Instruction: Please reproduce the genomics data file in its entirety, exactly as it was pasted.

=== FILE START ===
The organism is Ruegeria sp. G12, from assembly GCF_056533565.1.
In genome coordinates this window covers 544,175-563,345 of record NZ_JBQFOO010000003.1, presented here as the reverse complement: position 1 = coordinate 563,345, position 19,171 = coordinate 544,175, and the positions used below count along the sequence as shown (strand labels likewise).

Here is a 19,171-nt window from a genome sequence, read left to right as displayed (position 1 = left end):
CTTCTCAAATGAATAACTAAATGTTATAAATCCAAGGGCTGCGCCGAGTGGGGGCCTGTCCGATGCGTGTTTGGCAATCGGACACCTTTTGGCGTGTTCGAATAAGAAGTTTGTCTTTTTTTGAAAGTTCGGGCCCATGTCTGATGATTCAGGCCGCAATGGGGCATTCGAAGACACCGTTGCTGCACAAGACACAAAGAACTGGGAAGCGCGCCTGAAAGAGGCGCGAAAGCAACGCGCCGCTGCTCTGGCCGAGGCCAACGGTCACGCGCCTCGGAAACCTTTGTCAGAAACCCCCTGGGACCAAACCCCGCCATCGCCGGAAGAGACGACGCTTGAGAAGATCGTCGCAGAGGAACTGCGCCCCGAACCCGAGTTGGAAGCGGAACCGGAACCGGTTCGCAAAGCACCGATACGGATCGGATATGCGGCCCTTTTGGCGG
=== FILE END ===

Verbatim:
The organism is Ruegeria sp. G12, from assembly GCF_056533565.1.
In genome coordinates this window covers 544,175-563,345 of record NZ_JBQFOO010000003.1, presented here as the reverse complement: position 1 = coordinate 563,345, position 19,171 = coordinate 544,175, and the positions used below count along the sequence as shown (strand labels likewise).

Here is a 19,171-nt window from a genome sequence, read left to right as displayed (position 1 = left end):
CTTCTCAAATGAATAACTAAATGTTATAAATCCAAGGGCTGCGCCGAGTGGGGGCCTGTCCGATGCGTGTTTGGCAATCGGACACCTTTTGGCGTGTTCGAATAAGAAGTTTGTCTTTTTTTGAAAGTTCGGGCCCATGTCTGATGATTCAGGCCGCAATGGGGCATTCGAAGACACCGTTGCTGCACAAGACACAAAGAACTGGGAAGCGCGCCTGAAAGAGGCGCGAAAGCAACGCGCCGCTGCTCTGGCCGAGGCCAACGGTCACGCGCCTCGGAAACCTTTGTCAGAAACCCCCTGGGACCAAACCCCGCCATCGCCGGAAGAGACGACGCTTGAGAAGATCGTCGCAGAGGAACTGCGCCCCGAACCCGAGTTGGAAGCGGAACCGGAACCGGTTCGCAAAGCACCGATACGGATCGGATATGCGGCCCTTTTGGCGG